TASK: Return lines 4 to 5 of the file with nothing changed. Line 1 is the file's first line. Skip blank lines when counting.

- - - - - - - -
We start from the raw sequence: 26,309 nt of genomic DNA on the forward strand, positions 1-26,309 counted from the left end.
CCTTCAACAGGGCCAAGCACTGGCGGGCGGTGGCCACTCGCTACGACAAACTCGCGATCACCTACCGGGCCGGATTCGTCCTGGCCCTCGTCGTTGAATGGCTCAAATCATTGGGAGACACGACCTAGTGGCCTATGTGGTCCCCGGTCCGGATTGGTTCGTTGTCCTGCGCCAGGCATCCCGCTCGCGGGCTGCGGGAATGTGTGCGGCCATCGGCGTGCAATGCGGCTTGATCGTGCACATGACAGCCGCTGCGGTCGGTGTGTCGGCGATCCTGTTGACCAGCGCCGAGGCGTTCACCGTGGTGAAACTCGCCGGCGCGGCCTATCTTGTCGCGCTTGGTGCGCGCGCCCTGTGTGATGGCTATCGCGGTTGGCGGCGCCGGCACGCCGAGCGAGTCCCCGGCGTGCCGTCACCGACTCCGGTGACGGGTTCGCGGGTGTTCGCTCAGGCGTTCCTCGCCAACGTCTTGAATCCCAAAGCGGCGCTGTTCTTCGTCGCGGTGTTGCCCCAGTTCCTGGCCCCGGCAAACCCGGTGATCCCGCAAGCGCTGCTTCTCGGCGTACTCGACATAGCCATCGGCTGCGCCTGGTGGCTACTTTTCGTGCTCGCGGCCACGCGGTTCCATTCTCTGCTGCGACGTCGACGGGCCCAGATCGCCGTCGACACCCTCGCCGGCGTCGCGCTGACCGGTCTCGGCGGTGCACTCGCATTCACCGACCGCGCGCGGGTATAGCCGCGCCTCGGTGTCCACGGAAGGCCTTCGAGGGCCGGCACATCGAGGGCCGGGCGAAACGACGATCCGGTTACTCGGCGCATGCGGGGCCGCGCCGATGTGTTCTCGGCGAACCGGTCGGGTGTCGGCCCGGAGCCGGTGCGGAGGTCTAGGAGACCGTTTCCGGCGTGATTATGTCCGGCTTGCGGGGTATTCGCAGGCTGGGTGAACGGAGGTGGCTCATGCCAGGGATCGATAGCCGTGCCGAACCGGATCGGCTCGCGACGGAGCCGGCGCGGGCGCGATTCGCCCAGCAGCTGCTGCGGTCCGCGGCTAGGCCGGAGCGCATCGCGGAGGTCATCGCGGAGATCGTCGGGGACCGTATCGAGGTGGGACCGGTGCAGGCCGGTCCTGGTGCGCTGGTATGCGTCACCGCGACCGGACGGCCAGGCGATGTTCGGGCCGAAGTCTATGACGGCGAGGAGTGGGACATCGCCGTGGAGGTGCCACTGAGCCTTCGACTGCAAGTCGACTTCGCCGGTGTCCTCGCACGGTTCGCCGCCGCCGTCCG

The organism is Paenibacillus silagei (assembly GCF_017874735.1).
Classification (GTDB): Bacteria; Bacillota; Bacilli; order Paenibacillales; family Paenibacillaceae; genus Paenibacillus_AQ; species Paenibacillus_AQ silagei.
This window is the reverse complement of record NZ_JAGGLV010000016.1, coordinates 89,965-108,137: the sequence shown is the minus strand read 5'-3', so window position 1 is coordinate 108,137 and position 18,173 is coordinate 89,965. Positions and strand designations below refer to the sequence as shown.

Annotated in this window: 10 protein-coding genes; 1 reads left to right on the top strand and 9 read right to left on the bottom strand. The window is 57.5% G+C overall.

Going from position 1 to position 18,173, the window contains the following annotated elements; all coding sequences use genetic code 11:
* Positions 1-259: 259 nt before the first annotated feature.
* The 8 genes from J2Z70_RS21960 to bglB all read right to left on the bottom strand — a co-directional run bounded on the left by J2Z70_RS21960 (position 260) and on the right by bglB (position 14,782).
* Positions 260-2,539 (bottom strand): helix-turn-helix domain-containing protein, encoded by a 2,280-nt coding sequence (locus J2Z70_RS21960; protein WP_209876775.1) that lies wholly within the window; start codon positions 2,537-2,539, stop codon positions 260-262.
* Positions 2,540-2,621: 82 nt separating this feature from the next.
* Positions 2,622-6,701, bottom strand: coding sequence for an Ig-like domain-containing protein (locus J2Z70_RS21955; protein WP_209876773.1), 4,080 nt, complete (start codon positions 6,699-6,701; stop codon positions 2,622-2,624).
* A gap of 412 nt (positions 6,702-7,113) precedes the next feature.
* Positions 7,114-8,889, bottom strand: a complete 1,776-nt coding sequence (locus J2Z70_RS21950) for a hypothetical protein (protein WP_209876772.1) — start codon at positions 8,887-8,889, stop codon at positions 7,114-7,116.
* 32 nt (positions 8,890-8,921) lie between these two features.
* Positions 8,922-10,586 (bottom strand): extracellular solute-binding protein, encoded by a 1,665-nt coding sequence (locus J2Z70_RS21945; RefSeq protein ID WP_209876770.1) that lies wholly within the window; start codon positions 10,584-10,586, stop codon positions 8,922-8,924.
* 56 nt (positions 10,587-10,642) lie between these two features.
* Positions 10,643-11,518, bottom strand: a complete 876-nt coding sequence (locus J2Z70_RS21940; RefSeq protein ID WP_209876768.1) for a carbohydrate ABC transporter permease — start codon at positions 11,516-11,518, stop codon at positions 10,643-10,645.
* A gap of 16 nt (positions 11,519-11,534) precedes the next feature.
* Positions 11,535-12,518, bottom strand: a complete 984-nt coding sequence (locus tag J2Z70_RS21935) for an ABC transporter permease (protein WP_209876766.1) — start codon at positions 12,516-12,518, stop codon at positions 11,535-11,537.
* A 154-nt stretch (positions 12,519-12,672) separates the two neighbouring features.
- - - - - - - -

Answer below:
Classification (GTDB): Bacteria; Bacillota; Bacilli; order Paenibacillales; family Paenibacillaceae; genus Paenibacillus_AQ; species Paenibacillus_AQ silagei.
This window is the reverse complement of record NZ_JAGGLV010000016.1, coordinates 89,965-108,137: the sequence shown is the minus strand read 5'-3', so window position 1 is coordinate 108,137 and position 18,173 is coordinate 89,965. Positions and strand designations below refer to the sequence as shown.